Repetition is in our nature. Every single learning, whether positive or negative, is the result of repetitions. But as we have learned to implement some behaviors, you can learn new ones so you will not be always committed to the same mistakes.
More or less, each of us tends to repeat the same mistakes. Whether it is the choice of a partner or the way to intervene during a discussion, in our daily life we can observe a certain tendency to repeat some behaviors. Almost it was a script already written, where it does not seem to be possible to get out of the role that we have been assigned to, whether unwilling or unworthy.
But why do we continue to repeat the same behaviors? It seems to be stronger than us: when we are in some situations it is as if we are going to automatically revive them as we did in the past. As a result, the same sequences are always staged with the inevitable reproach of our inner director.
Yeah, because not only do we tend to make the same mistakes whenever we can, in addition, when we notice it, we complete the sequence with a good deal of auto improve. They often have even worse effects than just repeating error.
Why are we subjected to these painful repetitions? What prevents us from breaking the spell?
Whether we like it or not, human being is a highly repetitive being. Simply, we work this way. As much as we like to consider ourselves as “no patterns” and never trivial, repetition is still part of us.
We also think of the small routines that each of us has in our daily lives. For example, each of us (including myself) can easily identify the succession of different behaviors that are triggered by awakening. Coffee, breakfast, bathroom, shower, etc.: each one’s combination, but the constant is that we put this routine systematically every morning (maybe for some, with the exception of the weekend!).
Clearly, there are those who are more attached to these small or big rituals and who it is to a lesser degree, but in essence, we are all automatically brought to repeat some gestures. To put it all, rather than “attachment” to these repetitions, it would actually be the case to talk about “rigidity”. As we will see, in fact, often the problem is not in the routines, but in our difficulty in doing so.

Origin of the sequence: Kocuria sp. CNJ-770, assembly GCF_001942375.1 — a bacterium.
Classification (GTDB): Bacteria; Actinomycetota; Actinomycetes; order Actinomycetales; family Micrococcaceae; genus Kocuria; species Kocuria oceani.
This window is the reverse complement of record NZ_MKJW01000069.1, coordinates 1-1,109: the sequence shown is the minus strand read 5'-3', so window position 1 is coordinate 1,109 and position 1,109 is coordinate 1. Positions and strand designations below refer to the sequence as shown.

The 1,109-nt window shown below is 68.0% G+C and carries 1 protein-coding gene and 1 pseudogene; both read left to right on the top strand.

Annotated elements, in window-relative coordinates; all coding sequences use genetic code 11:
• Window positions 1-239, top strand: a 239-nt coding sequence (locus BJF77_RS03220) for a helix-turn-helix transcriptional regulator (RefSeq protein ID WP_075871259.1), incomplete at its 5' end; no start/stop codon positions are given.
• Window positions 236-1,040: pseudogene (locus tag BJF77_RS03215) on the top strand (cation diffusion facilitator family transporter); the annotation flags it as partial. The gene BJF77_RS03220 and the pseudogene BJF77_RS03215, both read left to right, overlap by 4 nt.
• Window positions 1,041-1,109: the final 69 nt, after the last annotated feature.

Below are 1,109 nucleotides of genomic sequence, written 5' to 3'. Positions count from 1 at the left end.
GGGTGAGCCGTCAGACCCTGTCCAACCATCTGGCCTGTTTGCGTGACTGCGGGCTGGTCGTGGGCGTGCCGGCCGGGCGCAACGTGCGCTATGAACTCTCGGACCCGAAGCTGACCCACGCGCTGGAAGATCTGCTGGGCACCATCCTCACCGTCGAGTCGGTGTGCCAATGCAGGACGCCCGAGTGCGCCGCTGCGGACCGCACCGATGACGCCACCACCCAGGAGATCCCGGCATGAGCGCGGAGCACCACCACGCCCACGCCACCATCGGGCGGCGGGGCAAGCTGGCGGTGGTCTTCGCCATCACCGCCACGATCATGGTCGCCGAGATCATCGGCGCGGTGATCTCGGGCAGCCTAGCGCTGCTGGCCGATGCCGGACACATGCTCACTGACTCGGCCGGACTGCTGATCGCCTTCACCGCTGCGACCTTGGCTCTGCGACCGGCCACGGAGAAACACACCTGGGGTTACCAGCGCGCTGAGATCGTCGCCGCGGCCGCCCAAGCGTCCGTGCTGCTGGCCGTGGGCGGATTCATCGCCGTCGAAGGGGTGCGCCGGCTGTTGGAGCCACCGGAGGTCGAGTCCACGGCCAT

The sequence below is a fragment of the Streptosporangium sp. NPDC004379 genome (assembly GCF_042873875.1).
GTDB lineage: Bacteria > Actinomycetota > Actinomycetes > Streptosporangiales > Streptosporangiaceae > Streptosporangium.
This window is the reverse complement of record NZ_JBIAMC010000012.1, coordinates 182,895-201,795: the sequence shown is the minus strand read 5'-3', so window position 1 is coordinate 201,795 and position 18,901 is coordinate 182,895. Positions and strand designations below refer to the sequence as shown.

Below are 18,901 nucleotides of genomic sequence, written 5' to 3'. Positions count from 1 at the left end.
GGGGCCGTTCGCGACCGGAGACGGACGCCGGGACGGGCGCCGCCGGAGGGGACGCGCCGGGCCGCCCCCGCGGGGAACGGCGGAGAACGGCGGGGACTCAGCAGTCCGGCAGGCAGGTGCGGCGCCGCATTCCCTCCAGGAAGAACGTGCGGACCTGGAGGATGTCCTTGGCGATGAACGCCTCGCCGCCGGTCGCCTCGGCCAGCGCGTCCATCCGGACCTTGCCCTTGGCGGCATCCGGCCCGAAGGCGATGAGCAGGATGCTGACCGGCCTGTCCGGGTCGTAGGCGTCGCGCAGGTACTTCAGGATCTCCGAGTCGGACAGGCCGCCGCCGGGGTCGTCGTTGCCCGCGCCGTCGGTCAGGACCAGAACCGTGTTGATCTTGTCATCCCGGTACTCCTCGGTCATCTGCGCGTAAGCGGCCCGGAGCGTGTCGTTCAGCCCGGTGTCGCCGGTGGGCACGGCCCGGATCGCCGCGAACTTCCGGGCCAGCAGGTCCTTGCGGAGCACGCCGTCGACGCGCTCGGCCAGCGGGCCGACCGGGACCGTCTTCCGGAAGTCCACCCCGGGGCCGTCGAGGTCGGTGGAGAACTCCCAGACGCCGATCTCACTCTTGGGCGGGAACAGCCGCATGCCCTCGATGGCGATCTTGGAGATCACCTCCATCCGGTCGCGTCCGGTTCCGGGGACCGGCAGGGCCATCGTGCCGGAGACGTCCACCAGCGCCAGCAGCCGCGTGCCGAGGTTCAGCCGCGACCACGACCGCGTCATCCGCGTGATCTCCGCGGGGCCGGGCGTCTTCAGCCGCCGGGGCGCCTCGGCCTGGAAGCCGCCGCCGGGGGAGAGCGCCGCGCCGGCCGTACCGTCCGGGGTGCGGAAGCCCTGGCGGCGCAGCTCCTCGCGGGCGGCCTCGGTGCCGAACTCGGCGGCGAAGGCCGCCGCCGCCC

The morning routine may sound trivial and not significant, but it is still a small clue as to how our brain really works.
Different brain circuits, or neuron networks (the cells of our brain), for example, develop for repetition. When a certain combination of cells activates several times, the circuit strengthens and stabilizes; On the contrary, if there is no constant activation, this structure will slowly lose strength until it extinguishes.
In a nutshell, when we repeat a behavior, the brain structures dedicated to that function will become more solid and will be activated more easily. Conversely, if we are no longer doing some action, so no longer soliciting that particular circuit, over time this will weaken and disappear from the “map” of our brain.
An analogy I really like is with older vinyl records. Repeat an action is like digging a hole in the disk. If the turntable’s pin goes to that hole, that will be the music that will be played. The furthest the furrow, the more difficult it is to get out.
Repetition = Learning
That said may seem like a bad thing, but it is actually thanks to these mechanisms of repetition that we learn to do what we know to do. Think, for example, of the boring piano exercises in which we always repeat the same musical scale. What if we apply them every day, consistently, to these exercises?
The day will come when the brain circuits linked to hand movement, the anticipation of the next note and many more, will be developed and reinforced, and we will perform that same scale with great security and precision, without even concentrating on the movements to be made or on the keys to play.
So, repeating is useful to learn something until the brain is able to do it automatically … that is, without thinking about it.
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